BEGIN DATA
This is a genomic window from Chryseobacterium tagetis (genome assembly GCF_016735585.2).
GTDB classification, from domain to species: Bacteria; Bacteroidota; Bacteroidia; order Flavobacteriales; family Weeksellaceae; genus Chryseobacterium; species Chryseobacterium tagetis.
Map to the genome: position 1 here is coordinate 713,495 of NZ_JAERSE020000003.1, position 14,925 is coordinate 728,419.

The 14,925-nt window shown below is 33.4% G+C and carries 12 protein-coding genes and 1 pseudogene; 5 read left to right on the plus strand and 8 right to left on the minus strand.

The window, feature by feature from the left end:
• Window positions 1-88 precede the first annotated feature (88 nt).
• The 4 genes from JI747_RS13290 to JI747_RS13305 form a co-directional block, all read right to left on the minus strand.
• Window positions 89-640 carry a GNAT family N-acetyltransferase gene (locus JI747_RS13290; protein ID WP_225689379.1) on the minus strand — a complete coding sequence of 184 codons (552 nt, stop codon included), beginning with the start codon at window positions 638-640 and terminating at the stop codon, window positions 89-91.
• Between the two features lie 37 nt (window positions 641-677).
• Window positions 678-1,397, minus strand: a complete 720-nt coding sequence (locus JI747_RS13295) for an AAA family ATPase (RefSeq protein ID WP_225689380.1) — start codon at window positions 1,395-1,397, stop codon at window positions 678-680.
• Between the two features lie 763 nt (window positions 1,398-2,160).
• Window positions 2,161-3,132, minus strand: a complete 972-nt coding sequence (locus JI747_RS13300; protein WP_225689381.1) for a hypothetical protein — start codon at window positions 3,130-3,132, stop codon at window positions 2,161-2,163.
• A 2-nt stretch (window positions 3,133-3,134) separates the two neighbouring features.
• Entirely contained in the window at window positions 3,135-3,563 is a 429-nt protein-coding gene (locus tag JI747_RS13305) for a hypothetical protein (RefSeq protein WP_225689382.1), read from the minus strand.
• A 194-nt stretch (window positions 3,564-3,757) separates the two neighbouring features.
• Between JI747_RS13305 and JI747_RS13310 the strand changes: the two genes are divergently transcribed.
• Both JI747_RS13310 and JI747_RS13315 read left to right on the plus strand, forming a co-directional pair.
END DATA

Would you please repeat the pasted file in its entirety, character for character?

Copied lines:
This is a genomic window from Chryseobacterium tagetis (genome assembly GCF_016735585.2).
GTDB classification, from domain to species: Bacteria; Bacteroidota; Bacteroidia; order Flavobacteriales; family Weeksellaceae; genus Chryseobacterium; species Chryseobacterium tagetis.
Map to the genome: position 1 here is coordinate 713,495 of NZ_JAERSE020000003.1, position 14,925 is coordinate 728,419.

The 14,925-nt window shown below is 33.4% G+C and carries 12 protein-coding genes and 1 pseudogene; 5 read left to right on the plus strand and 8 right to left on the minus strand.

The window, feature by feature from the left end:
• Window positions 1-88 precede the first annotated feature (88 nt).
• The 4 genes from JI747_RS13290 to JI747_RS13305 form a co-directional block, all read right to left on the minus strand.
• Window positions 89-640 carry a GNAT family N-acetyltransferase gene (locus JI747_RS13290; protein ID WP_225689379.1) on the minus strand — a complete coding sequence of 184 codons (552 nt, stop codon included), beginning with the start codon at window positions 638-640 and terminating at the stop codon, window positions 89-91.
• Between the two features lie 37 nt (window positions 641-677).
• Window positions 678-1,397, minus strand: a complete 720-nt coding sequence (locus JI747_RS13295) for an AAA family ATPase (RefSeq protein ID WP_225689380.1) — start codon at window positions 1,395-1,397, stop codon at window positions 678-680.
• Between the two features lie 763 nt (window positions 1,398-2,160).
• Window positions 2,161-3,132, minus strand: a complete 972-nt coding sequence (locus JI747_RS13300; protein WP_225689381.1) for a hypothetical protein — start codon at window positions 3,130-3,132, stop codon at window positions 2,161-2,163.
• A 2-nt stretch (window positions 3,133-3,134) separates the two neighbouring features.
• Entirely contained in the window at window positions 3,135-3,563 is a 429-nt protein-coding gene (locus tag JI747_RS13305) for a hypothetical protein (RefSeq protein WP_225689382.1), read from the minus strand.
• A 194-nt stretch (window positions 3,564-3,757) separates the two neighbouring features.
• Between JI747_RS13305 and JI747_RS13310 the strand changes: the two genes are divergently transcribed.
• Both JI747_RS13310 and JI747_RS13315 read left to right on the plus strand, forming a co-directional pair.